Lower Undergarments
One of the most popular forms of an undergarment during the Victorian age was the farthingale which in some places it is called the hoop skirt. The main purpose of the farthingale was to support the outer skirt and give it a desirable shape. As such, it was a popular fashion piece especially for the rich during the 16th and 17th century. The farthingale was made of a large hoop with stiffeners radiating from the waist thus giving it a platter like design. However, the farthingale was not used for long since the fashion died out before the 18th century (Villani, 1).
Lower undergarments became popular in the 18th century when women felt the need to cover their nether regions. The first undergarment to be introduced was the drawer in the form of underpants. Since pants were considered men’s wear, women were reluctant to accept the drawer until after a long time. The drawers were longer, and hence their length went below the knees. They had two distinct legs, each with laced decorations and were worn by women and young girls under the dress. By 1840, the popularly known Victorian drawers progressed to knickers, which were much shorter and had more decorations especially at the waste and at the opening of the legs. The preferred fabric for knickers was silk, but some individuals preferred flannel. By 1890, the knickers legs became much shorter with frill decorations at the knee (Villani, 1).
At the beginning of the 1900s, the knickers progressed to undergarments known as the combinations. The combinations constituted a complete garment of knickers attached to an upper bodice such as a chemise thus giving a full set of both upper and lower undergarment. As such, women stopped wearing the chemise and petticoats thus embracing the combination. In the 1990s, the knickers were replaced with panties. The panties were as a result of a gradual decrease in the height of the knickers (Pfiefer, 70). However, unlike the knickers, the panties were well fitting giving a smooth appearance thus enhancing the wearer’s body contours. The fabric used to tailor panties was still silk, but with additional merino to ensure, the were absorbent enough. There also emerged panty combination, which resembled the knickers combination . However, they did not last long due to fashion demands. The need for more absorbent panties led to the use exclusive use of cotton for panties. Consequently, the panties took longer to dry and required heavy ironing (Pfiefer, 70). As such, manufacturers opted to use other types of fabric such as nylon. The fabric is easy to clean and requires less or no ironing. As well, they dry fast hence offered wash and wear panties to the individuals who could not afford many sets of panties.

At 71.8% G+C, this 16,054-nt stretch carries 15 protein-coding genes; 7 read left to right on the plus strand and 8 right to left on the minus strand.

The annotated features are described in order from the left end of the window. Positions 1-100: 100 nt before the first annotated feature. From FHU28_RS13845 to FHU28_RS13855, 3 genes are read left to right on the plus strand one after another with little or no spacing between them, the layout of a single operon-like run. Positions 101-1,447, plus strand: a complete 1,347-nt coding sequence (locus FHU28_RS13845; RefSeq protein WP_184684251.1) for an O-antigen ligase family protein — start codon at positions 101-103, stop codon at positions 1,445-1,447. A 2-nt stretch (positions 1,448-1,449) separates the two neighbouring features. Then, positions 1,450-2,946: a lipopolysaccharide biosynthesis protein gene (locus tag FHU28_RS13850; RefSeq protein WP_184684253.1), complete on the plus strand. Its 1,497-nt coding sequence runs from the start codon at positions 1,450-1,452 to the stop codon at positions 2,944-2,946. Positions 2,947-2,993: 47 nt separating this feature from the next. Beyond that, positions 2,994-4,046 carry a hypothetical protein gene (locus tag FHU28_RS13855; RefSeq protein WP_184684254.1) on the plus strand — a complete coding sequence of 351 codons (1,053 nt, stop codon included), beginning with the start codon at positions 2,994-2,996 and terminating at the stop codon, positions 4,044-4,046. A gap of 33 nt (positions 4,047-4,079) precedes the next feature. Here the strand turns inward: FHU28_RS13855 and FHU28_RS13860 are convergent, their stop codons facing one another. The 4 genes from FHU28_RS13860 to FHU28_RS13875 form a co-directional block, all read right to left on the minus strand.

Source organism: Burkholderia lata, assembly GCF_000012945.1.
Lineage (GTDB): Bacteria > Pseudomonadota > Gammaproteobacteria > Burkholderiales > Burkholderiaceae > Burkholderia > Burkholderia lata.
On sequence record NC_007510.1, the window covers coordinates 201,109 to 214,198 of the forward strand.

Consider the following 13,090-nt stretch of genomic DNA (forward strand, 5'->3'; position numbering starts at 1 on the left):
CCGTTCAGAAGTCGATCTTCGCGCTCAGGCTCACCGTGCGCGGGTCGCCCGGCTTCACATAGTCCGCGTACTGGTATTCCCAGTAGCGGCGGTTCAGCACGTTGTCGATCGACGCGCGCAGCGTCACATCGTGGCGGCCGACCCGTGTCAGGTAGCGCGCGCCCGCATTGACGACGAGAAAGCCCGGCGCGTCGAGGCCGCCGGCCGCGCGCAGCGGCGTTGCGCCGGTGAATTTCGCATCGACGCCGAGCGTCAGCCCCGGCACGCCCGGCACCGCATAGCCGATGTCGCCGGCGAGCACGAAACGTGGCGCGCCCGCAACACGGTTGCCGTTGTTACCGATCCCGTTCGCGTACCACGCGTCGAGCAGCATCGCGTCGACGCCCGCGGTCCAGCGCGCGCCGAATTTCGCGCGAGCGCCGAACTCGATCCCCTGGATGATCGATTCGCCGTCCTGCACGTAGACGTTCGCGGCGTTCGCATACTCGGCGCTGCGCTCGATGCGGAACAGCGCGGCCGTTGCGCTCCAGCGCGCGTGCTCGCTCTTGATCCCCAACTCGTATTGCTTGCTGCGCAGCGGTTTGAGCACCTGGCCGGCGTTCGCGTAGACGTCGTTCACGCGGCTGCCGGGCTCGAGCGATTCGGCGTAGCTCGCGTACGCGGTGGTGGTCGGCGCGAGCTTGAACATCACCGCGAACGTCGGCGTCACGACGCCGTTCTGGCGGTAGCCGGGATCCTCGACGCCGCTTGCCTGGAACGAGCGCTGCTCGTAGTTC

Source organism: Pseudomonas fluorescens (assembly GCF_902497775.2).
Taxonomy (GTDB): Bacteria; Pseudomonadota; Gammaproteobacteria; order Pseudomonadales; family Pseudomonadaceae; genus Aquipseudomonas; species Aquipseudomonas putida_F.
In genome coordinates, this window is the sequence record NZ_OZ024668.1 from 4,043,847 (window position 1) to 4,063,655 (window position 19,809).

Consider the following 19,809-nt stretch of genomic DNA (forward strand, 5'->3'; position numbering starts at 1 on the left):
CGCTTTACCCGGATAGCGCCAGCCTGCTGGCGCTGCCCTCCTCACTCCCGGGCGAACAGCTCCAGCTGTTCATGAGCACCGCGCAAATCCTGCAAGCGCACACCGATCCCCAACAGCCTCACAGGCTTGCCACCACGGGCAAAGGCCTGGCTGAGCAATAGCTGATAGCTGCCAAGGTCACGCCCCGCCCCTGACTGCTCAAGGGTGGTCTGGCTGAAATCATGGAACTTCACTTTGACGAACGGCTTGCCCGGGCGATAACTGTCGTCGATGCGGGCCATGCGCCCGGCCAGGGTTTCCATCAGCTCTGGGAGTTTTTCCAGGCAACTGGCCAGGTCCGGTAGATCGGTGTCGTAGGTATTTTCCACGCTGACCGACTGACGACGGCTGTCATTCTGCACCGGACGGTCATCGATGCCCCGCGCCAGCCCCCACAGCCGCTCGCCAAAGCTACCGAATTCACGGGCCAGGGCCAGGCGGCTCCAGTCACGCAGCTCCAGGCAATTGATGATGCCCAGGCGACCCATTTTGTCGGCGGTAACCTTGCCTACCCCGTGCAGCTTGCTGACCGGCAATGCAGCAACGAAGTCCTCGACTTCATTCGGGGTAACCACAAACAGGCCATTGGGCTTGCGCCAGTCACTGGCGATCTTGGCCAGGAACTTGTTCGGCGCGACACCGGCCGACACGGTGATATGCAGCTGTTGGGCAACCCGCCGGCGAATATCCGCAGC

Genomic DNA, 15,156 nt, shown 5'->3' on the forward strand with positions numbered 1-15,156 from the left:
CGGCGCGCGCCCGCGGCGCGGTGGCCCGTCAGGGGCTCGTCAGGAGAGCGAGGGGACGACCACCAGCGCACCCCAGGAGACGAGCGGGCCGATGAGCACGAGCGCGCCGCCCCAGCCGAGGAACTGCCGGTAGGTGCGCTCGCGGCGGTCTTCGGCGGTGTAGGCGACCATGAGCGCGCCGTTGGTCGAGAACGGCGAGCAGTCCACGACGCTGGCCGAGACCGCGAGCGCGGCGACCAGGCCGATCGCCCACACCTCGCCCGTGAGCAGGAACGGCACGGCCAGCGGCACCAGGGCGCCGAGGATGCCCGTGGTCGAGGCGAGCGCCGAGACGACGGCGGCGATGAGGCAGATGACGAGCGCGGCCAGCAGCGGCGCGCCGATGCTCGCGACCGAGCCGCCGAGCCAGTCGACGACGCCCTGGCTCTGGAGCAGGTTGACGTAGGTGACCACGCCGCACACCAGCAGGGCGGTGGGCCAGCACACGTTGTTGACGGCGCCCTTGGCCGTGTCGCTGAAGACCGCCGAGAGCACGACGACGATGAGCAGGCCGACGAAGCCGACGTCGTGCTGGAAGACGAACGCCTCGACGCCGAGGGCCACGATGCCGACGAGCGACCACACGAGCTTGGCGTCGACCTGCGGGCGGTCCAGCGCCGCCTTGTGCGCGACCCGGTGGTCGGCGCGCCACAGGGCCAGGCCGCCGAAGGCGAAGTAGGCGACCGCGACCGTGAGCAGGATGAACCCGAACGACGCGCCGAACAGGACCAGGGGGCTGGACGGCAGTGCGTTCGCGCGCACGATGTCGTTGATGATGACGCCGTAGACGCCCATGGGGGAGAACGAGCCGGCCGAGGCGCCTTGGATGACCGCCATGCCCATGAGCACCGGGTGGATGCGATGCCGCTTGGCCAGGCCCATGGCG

The1960 panties were referred to as briefs and comprised of stretchy lace with some elements of cotton. This was after the discovery that the nylon garments could not absorb sweat thus emission of odors. As such, they required frequent cleaning while posing a risk for bacterial infections. As such, the 1960 briefs aimed at comfort and good hygiene. The 1970 briefs were made of the same fabric as the 1960 briefs, but they were much shorter. The hip line was much lower while the thigh line was upper thus resulting to much brief panties. By 1980, there emerged designer lingerie, which was a combination of briefs and well-laced camisoles (Villani, 1). They were available in different fabrics to include the wash and wear materials. Apart from that, they had designers’ tags on them bearing the brand names thus attracting much attention especially from the wealthy.
The 20th century was graced with much briefer panties made of all sorts of fabrics to fit the customers’ expectations. The most popular pants are thongs and G-strings, which come in different colors and materials. The G-string is made of only a string that goes between the private parts attached to another one around the waist. A thong looks like a G-string, but it has a skimpy piece of cloth, which covers the private parts. These types of pants are preferred by the young generation who wear tight fitting trousers and dresses (Tsaousi and Joanna, 19). Since they do not show panty lines, they go well with tight fittings outer garments.

Works Cited
Faulkner, Katie. “Undressed: A Brief History of Underwear: Victoria and Albert Museum, London April 16, 2016–March 12, 2017.” West 86th: A Journal of Decorative Arts, Design History, and Material Culture 23.2 (2016): 338-341.
Goldschmidt, Michal. “Undressed: A Brief History of Underwear.” (2016): 431-433.
Leib, Amanda. “The Corset: Constriction or Liberation?.” Sprinkle: An undergraduate journal of feminist and queer studies 9 (2016): 80-85.
Pfiefer, Emily Catherine. “Undressed: Undergarments as Cultural Limina in Eighteenth-Century France.” (2014): 67-115.
Tsaousi, Christiana, and Joanna Brewis. “Are you feeling special today? Underwear and the ‘fashioning’of female identity.” Culture and Organization 19.1 (2013): 1-21.
Villani, Sabrina Roberta. “Review of the Exhibition Undressed: A Brief History of Underwear.” Brief Encounters 1.1 (2017): 1.